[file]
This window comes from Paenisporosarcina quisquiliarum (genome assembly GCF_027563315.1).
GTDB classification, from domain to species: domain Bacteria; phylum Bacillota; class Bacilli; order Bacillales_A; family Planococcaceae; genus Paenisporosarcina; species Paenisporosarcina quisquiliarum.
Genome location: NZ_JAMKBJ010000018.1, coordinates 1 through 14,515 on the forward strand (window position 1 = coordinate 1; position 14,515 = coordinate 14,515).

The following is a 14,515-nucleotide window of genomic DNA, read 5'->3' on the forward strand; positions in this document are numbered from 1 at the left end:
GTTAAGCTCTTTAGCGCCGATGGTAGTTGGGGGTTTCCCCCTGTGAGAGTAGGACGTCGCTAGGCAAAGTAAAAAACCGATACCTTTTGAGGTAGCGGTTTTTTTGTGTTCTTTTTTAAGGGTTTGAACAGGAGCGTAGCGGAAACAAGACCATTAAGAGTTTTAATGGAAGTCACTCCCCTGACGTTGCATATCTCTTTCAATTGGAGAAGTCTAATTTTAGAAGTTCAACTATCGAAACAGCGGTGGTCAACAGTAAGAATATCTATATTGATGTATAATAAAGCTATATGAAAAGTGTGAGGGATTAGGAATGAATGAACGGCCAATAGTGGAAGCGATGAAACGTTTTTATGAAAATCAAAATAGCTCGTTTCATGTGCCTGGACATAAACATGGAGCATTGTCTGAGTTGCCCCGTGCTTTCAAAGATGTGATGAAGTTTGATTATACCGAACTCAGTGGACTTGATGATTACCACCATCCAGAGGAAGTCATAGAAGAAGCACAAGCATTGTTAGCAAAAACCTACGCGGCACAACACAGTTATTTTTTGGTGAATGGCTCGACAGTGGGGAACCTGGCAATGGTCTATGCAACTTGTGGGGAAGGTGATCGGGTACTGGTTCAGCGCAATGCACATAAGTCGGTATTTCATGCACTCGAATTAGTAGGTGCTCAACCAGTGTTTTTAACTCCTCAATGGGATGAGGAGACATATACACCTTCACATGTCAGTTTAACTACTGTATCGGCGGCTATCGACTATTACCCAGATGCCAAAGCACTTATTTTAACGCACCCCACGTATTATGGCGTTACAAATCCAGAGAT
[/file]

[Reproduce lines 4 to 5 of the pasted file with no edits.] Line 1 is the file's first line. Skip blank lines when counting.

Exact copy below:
The following is a 14,515-nucleotide window of genomic DNA, read 5'->3' on the forward strand; positions in this document are numbered from 1 at the left end:
GTTAAGCTCTTTAGCGCCGATGGTAGTTGGGGGTTTCCCCCTGTGAGAGTAGGACGTCGCTAGGCAAAGTAAAAAACCGATACCTTTTGAGGTAGCGGTTTTTTTGTGTTCTTTTTTAAGGGTTTGAACAGGAGCGTAGCGGAAACAAGACCATTAAGAGTTTTAATGGAAGTCACTCCCCTGACGTTGCATATCTCTTTCAATTGGAGAAGTCTAATTTTAGAAGTTCAACTATCGAAACAGCGGTGGTCAACAGTAAGAATATCTATATTGATGTATAATAAAGCTATATGAAAAGTGTGAGGGATTAGGAATGAATGAACGGCCAATAGTGGAAGCGATGAAACGTTTTTATGAAAATCAAAATAGCTCGTTTCATGTGCCTGGACATAAACATGGAGCATTGTCTGAGTTGCCCCGTGCTTTCAAAGATGTGATGAAGTTTGATTATACCGAACTCAGTGGACTTGATGATTACCACCATCCAGAGGAAGTCATAGAAGAAGCACAAGCATTGTTAGCAAAAACCTACGCGGCACAACACAGTTATTTTTTGGTGAATGGCTCGACAGTGGGGAACCTGGCAATGGTCTATGCAACTTGTGGGGAAGGTGATCGGGTACTGGTTCAGCGCAATGCACATAAGTCGGTATTTCATGCACTCGAATTAGTAGGTGCTCAACCAGTGTTTTTAACTCCTCAATGGGATGAGGAGACATATACACCTTCACATGTCAGTTTAACTACTGTATCGGCGGCTATCGACTATTACCCAGATGCCAAAGCACTTATTTTAACGCACCCCACGTATTATGGCGTTACAAATCCAGAGAT